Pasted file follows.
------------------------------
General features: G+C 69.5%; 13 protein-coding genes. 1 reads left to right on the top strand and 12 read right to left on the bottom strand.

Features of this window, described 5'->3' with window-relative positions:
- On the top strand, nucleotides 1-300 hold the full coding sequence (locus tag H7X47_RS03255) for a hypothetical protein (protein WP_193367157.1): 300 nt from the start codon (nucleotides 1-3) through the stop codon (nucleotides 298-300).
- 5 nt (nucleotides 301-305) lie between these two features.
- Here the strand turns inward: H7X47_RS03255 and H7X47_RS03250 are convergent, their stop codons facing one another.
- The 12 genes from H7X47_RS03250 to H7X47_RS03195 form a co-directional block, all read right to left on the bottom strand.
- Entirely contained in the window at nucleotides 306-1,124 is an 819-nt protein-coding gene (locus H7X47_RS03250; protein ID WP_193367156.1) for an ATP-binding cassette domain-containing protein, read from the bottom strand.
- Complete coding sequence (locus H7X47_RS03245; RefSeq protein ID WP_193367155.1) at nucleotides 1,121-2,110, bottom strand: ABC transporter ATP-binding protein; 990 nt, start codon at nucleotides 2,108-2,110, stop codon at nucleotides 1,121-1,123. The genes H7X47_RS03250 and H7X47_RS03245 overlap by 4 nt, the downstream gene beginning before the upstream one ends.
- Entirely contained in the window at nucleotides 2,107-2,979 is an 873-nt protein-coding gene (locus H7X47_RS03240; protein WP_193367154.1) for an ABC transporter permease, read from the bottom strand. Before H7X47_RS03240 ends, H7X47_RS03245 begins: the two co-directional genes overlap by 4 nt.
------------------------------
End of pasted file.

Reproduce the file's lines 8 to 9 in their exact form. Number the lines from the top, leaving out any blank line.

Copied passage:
- Complete coding sequence (locus H7X47_RS03245; RefSeq protein ID WP_193367155.1) at nucleotides 1,121-2,110, bottom strand: ABC transporter ATP-binding protein; 990 nt, start codon at nucleotides 2,108-2,110, stop codon at nucleotides 1,121-1,123. The genes H7X47_RS03250 and H7X47_RS03245 overlap by 4 nt, the downstream gene beginning before the upstream one ends.
- Entirely contained in the window at nucleotides 2,107-2,979 is an 873-nt protein-coding gene (locus H7X47_RS03240; protein WP_193367154.1) for an ABC transporter permease, read from the bottom strand. Before H7X47_RS03240 ends, H7X47_RS03245 begins: the two co-directional genes overlap by 4 nt.